The Santa Cruz V10 is one of the most successful bikes on the DH circuit, having won multiple World Cup and World Champs titles under the Syndicate team. We took the cheapest version out to the hills to see just how the winning pedigree measures up.
Adjustable geo and workhorse build
While the C frame is full-carbon, it’s cheaper than the CC version and roughly 250g heavier. Santa Cruz’s twin-link VPP layout delivers 216mm (8.5in) of rear travel. Details include 157mm rear axle spacing, dual-sealed pivots, integrated fork bump stops, grease ports in the lower link and a threaded bottom bracket (our preferred choice).
Cables are routed externally for easier maintenance. ‘High’ and ‘low’ geometry settings alter the head angle by 0.5 degrees (from 64 to 63.5 degrees) and the BB by 6.5mm (360-353.5mm). The choice of five sizes is unusual for a DH rig.
The Performance series Fox shock offers a super-supple, controlled stroke
A carbon frame and race-winning pedigree don’t come cheap, but a build based on Shimano's second-tier Zee group keeps this complete bike respectable as far as downhill rigs go. It’s not the flashiest kit but all works well together.
The fork and shock are from Fox’s Performance series – a coil-sprung 40 up front and a DHX2 at the rear, which only has low-speed compression and rebound damping adjustment.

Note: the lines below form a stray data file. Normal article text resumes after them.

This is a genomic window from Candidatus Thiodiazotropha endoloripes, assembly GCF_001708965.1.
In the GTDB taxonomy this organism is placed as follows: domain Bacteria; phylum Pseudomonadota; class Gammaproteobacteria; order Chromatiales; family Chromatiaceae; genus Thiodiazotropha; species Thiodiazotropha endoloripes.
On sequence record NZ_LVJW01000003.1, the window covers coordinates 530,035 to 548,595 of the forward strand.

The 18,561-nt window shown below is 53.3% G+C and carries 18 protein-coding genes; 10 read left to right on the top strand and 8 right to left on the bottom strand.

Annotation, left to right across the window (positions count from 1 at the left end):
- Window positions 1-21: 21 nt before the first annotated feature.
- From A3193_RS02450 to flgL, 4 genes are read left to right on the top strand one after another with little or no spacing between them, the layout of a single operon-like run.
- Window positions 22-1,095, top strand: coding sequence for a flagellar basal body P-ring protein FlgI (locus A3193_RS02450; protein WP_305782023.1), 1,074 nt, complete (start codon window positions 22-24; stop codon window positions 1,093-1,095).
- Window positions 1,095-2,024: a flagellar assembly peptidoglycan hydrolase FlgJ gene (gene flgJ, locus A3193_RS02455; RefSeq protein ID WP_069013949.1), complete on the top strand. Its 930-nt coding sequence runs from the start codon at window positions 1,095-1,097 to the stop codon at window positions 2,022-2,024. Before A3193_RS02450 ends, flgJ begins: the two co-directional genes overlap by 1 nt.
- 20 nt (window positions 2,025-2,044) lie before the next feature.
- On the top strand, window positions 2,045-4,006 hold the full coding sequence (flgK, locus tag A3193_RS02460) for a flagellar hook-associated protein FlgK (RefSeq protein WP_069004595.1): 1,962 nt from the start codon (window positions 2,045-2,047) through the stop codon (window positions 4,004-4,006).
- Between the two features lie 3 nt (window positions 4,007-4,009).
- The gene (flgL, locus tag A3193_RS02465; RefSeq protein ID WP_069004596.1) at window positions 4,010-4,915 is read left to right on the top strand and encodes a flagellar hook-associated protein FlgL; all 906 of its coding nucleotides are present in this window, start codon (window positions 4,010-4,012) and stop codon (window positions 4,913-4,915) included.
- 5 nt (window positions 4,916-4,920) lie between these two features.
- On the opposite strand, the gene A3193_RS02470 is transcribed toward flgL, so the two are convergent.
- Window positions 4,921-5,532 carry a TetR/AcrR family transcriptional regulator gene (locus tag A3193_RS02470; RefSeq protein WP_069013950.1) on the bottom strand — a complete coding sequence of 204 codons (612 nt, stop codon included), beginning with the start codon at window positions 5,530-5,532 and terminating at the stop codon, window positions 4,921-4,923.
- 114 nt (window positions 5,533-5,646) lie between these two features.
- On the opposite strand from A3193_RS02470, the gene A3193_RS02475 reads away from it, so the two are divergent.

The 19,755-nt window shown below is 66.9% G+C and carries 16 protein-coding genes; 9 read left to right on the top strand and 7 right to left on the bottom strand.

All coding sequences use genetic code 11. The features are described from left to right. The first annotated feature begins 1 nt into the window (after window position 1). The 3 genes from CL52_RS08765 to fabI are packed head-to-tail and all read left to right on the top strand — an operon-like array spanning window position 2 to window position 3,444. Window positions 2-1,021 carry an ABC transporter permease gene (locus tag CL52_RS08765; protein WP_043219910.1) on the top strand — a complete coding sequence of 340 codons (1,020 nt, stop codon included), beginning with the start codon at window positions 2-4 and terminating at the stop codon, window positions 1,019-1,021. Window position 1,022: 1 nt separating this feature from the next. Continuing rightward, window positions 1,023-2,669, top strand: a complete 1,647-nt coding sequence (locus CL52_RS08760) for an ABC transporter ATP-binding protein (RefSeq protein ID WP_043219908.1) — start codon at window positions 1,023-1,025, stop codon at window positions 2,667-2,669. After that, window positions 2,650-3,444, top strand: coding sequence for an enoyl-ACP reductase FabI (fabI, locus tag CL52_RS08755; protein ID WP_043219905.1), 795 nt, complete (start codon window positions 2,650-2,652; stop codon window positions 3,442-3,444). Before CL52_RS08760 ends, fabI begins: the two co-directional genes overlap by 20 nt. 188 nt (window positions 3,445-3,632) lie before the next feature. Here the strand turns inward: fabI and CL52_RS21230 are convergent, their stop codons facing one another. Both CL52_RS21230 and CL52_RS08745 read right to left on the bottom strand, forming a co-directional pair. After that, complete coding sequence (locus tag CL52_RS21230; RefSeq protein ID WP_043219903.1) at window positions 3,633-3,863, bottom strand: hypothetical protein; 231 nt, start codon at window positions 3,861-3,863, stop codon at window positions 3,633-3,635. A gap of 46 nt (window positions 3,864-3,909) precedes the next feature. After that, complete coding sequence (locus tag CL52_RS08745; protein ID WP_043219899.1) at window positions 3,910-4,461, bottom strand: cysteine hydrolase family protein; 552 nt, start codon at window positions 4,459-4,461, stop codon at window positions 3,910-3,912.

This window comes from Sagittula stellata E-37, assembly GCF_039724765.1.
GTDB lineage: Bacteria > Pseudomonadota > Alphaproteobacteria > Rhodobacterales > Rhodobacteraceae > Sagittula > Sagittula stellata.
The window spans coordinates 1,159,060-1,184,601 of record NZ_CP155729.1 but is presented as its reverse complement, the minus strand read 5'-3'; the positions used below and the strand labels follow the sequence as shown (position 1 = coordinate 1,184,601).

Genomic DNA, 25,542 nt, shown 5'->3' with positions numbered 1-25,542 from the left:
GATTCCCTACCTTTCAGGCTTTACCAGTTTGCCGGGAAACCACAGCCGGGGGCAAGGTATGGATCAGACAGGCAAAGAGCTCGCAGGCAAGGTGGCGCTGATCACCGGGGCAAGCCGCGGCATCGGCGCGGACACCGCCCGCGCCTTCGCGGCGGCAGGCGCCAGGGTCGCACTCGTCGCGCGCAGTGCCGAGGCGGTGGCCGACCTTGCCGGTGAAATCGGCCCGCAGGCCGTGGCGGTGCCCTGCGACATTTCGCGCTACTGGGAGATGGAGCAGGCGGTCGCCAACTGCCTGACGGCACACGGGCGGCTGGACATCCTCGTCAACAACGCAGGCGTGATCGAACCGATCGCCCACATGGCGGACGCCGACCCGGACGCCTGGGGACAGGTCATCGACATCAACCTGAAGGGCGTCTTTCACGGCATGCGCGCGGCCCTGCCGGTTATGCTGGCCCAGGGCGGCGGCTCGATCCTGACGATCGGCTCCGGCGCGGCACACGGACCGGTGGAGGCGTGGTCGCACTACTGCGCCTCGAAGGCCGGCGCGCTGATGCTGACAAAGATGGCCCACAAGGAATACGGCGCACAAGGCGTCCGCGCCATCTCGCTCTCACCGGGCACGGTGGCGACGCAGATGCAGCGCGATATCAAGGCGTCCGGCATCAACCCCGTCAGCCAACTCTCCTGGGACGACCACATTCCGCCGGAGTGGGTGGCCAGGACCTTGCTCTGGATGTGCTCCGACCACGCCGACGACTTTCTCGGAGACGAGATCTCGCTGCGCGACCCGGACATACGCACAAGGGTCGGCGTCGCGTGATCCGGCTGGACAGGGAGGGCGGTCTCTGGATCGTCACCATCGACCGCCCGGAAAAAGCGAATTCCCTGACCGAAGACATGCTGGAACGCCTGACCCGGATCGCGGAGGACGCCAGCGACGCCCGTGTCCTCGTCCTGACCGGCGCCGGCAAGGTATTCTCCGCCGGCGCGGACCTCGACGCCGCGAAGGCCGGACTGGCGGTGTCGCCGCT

At 5ft 8in / 173cm I fell between sizes on Santa Cruz’s chart and in hindsight should have gone for the large frame rather than my usual medium, which felt a touch cramped. Sizing aside, the first thing I noticed when setting up the V10 was just how supple the rear end felt. This thing sags under its own weight!
Combined with the aggressive Maxxis tyres, this means grip is seriously impressive, even when tackling slimy cambers or loose, rutted corners. Commit to a line and you’re rewarded with control, traction and precision.
The V10 is a playful, flickable ride
When it comes to the harder-hitting stuff, the rear end does just what you ask of it. It’ll take a massive thump or heavy landing thanks to the smooth ramp-up towards the end of its travel, and there’s more than enough support when loading the bike hard, with things feeling nicely predictable.
The V10 carries speed seriously well, trucking through the ugliest of sections at an eye-watering pace. The fork and shock may not be the fanciest, but together they feel balanced and capable. When you do need to reign in the pace, SRAM’s Guide RS brakes are consistently powerful.
On jumpier trails I was able to loft the V10 up and over obstacles with very little effort, and enjoyed its playful nature when it came to flicking it through tighter sections. My only niggles are around the relatively high BB (even in the ‘low’ setting) and some transmission clatter through rough sections.